Three very dirty filters later but with the dregs still in the bottom of the magnum, the wine does look attractively pale in the decanter with a nice red brick rim. For the first time I feel a pang of hope - always a portent of disaster. I stick my nose to the decanter and while there is little aroma, there was not the 'wet cardboard' smell of a corked wine. Hope rises further; fool.
By now I want to believe and go get a tasting glass. Pouring a small drop into the bottom, I undertake an obligatory swirl, a sniff and then raise the glass to my lips to go 'face to face' with the wine as Scrutton would have it. It's not corked but it's not right either. Someone once said that the story of wine is a journey of a grape from fruit juice to vinegar with something magical called wine in between. Sadly, most of the magic had now gone from this bottle and while there was a modest front note of fruit, this was rapidly overcome by the acidity of the vinegar that this wine had now mostly become.
My spirits of course sank but I'm not defeated yet. Francois has more to say on the matter,
even if a wine stinks awfully, the probability that the wine comes back to life without any bad aspect is largely greater than what one thinks. I have saved wines that people wanted to throw away. Just because oxygen is able to cure many many wounds. And if the stinking signs show that the wine is dead, why would we kill the wine now ? We have time until the dinner to see if a miracle happens. And many miracles happen.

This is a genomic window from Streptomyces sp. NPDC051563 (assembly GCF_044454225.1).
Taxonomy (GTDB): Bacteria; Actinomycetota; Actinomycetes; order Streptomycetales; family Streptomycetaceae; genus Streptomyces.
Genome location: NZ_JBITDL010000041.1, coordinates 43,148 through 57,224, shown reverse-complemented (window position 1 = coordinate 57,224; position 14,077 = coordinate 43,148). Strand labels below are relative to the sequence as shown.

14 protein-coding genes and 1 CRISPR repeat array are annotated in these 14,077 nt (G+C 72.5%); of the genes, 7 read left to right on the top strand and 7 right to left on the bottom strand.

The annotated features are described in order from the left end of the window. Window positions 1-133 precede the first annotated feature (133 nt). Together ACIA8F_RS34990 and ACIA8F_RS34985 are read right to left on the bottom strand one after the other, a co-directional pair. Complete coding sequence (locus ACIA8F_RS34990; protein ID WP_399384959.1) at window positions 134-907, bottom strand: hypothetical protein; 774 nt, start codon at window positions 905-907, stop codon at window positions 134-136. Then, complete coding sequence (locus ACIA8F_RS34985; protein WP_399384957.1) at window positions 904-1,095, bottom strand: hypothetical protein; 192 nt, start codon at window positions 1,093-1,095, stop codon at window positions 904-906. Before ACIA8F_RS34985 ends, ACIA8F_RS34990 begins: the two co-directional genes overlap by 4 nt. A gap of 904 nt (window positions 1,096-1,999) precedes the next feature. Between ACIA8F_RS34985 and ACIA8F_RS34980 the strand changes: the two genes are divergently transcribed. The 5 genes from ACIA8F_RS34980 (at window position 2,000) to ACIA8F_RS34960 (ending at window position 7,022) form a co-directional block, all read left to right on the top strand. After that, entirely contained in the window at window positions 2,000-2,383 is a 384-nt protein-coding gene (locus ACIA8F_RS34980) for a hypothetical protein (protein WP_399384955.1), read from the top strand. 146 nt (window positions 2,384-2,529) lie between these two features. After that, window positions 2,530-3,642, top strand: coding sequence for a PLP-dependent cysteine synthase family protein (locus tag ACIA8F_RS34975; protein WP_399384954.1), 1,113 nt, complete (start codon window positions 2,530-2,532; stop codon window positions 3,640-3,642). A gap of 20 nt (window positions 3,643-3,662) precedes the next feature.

Maybe five hours of oxygenation will provide the miracle I'm looking for. Sadly, it was not to be, no weeping madonnas, no water to wine and for that matter, no vinegar to wine; this was not to be a day of miracles. I knew we were taking a chance buying the wine in the first place and as Michael Broadbent recently commented of the 1949 vintage, 'the best are still superb but living precariously; storage and provenance are vital'. Hoping for the best but anticipating the worst, earlier that day I had already pulled two bottles of Pichon Lalande 1990 from the Eurocave so all was not lost and an embarrassment of dry glasses was avoided.
Nevertheless, it was a shame in our first (but assuredly not last) time travelling adventure to the world of the 1940s that we encountered such disappontment. While bought from a reputable supplier, I don't know how the first 61 years of this wine's life were but I'm guessing somewhere along the way it was perhaps all too much for it, the low shoulder hinted as much. That said, when we're 61, I don't think that we're going to be 'all that' either given the gastronomic life we're leading, so who am I to quibble?
But I'm not upset we tried. In life generally, when you have the objects, the car, the flat screen TV and the other toys, what's left is experience and while enjoying an unblemished Lagrange '49 would have been an experience indeed, the anticipation, the ritual and the sorrowful sink pour that followed was without doubt an appropriately worthy experience in itself. Undeterred therefore, our next real time travelling adventure will be from the greatest of the post war vintages, a 1945 Talbot in a half bottle format. We look forward to reporting back.